It’s Just Grammar. Whom Really Cares?
Americans are convinced that there’s a right and a wrong way to write something. We gleefully point out other people’s language mistakes, though many of us secretly worry that we use “who” when we should be using “whom,” or put the comma in the wrong place, or confuse “which” and “that.” So we buy books to find the answer.
Self-help language books sport attention-grabbing titles and forced humor. They seldom fulfill their promises. “Painless Grammar,” according to its blurb, will make you laugh (hah!). “The Well-Tempered Sentence” seeks to rescue punctuation from the perils of boredom (yawn). “The Transitive Vampire” aims to keep readers awake with gothic sentences. (A wooden stake and some caffeine would work better.) “Woe Is I” is “the grammarphobe’s guide to better English in plain English.” (Since when is “Woe is I” idiomatic? Since when is “grammarphobe” plain English?) “When Bad Grammar Happens to Good People” plays on the common fear that “how you speak or write is holding you back at work.” (Donald Trump never fired anyone for a solecism.) And “The Complete Idiot’s Guide to Grammar and Style” speaks for itself.
New to this corpus is Lynne Truss’ “Eats, Shoots and Leaves,” a British bestseller about where to put the commas that was just released in the U.S. and now holds the No. 2 spot on the New York Times nonfiction list, just behind Richard Clarke’s book about our counter-terrorism failures. That should be a measure of how seriously Americans seek out language advice.
“Eats, Shoots and Leaves” takes its title from a joke. A panda walks into a bar, has a snack and shoots the place up. When challenged, the panda points to the definition of “panda” in a poorly punctuated natural history book: “Large black-and-white mammal, native to China. Eats, shoots and leaves.”
Get it? A bit of British humor. Or humour, for unlike the Harry Potter books, Truss’ treatise preserves its Briticisms.
There’s not much chance that a book whose title hinges on a bad joke poses a threat to such classics as Strunk and White’s “Elements of Style,” Henry Fowler’s “Dictionary of Modern English Usage” and George Orwell’s “Politics and the English Language.” But it shares the faults of the genre: Relying on such books for advice on writing is like relying on the almanac for a weather forecast. The information provided may not fit your individual needs or circumstances.
Another problem of self-help language books is their tendency to slip up. Fowler made up rules when it suited him. Strunk and White violated their rules when it suited them. Orwell stole his rules of good English from Fowler and passed them off as his own. Nobody’s perfect.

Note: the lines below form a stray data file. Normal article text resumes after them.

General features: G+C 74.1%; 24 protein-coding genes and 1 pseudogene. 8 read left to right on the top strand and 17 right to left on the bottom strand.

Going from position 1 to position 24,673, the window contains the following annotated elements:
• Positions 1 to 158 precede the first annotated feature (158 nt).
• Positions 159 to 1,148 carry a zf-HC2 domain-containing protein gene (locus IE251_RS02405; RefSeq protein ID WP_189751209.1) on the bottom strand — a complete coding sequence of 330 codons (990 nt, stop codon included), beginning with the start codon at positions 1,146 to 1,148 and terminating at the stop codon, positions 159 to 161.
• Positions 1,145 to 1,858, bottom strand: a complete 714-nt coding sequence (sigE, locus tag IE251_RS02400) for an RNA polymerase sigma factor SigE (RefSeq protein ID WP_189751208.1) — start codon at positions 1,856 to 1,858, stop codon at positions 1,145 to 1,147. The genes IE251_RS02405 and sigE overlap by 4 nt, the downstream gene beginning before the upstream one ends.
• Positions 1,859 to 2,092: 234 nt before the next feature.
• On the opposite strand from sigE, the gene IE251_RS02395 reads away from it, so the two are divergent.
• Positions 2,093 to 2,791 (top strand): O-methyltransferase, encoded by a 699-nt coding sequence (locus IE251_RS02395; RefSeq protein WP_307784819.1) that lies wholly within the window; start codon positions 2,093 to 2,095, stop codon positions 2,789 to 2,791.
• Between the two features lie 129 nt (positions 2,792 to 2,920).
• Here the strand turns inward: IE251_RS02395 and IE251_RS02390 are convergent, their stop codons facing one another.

I agree with Truss that amateur and professional writers often mis-punctuate, but she fails to prove that bad punctuation causes misunderstanding. Take the panda joke. Many written versions of it don’t even have commas. The definition simply reads “Eats shoots and leaves.” The ambiguity -- the humor -- is in the ear of the beholder, even on the printed page.
But people are buying the panda book, and some of them may even read it. That’s where the problem lies. Usage guides should come with the warning, “Don’t try this at home.” These books mislead us into thinking that correctness guarantees effectiveness. A purist in my neighborhood once climbed onto the checkout counter at the grocery store and with a marker changed the express lane’s “12 items or less” to “12 items or fewer.”
Correct, perhaps, but ineffective, because it isn’t idiomatic. Sometimes less is more. Churchill got it right: There is some English up with which we should not put.
There’s no silver bullet that will turn bad writing into good, no just-add-water formula for producing wonderful prose. Books like “Eats, Shoots and Leaves” make us more aware of our language use but, paradoxically, this self-consciousness may backfire. In our attempts to be correct, to follow directions that may not fit the context, we will make more mistakes, not -- ahem -- fewer.
American English remains vibrant and effective precisely because we’re skeptical of authorities. When corrected, we plead the 1st Amendment: “It’s a free country, and no one tells me what to say!”
Dennis Baron is the author of seven books on the English language. He teaches English and linguistics at the University of Illinois, Urbana-Champaign.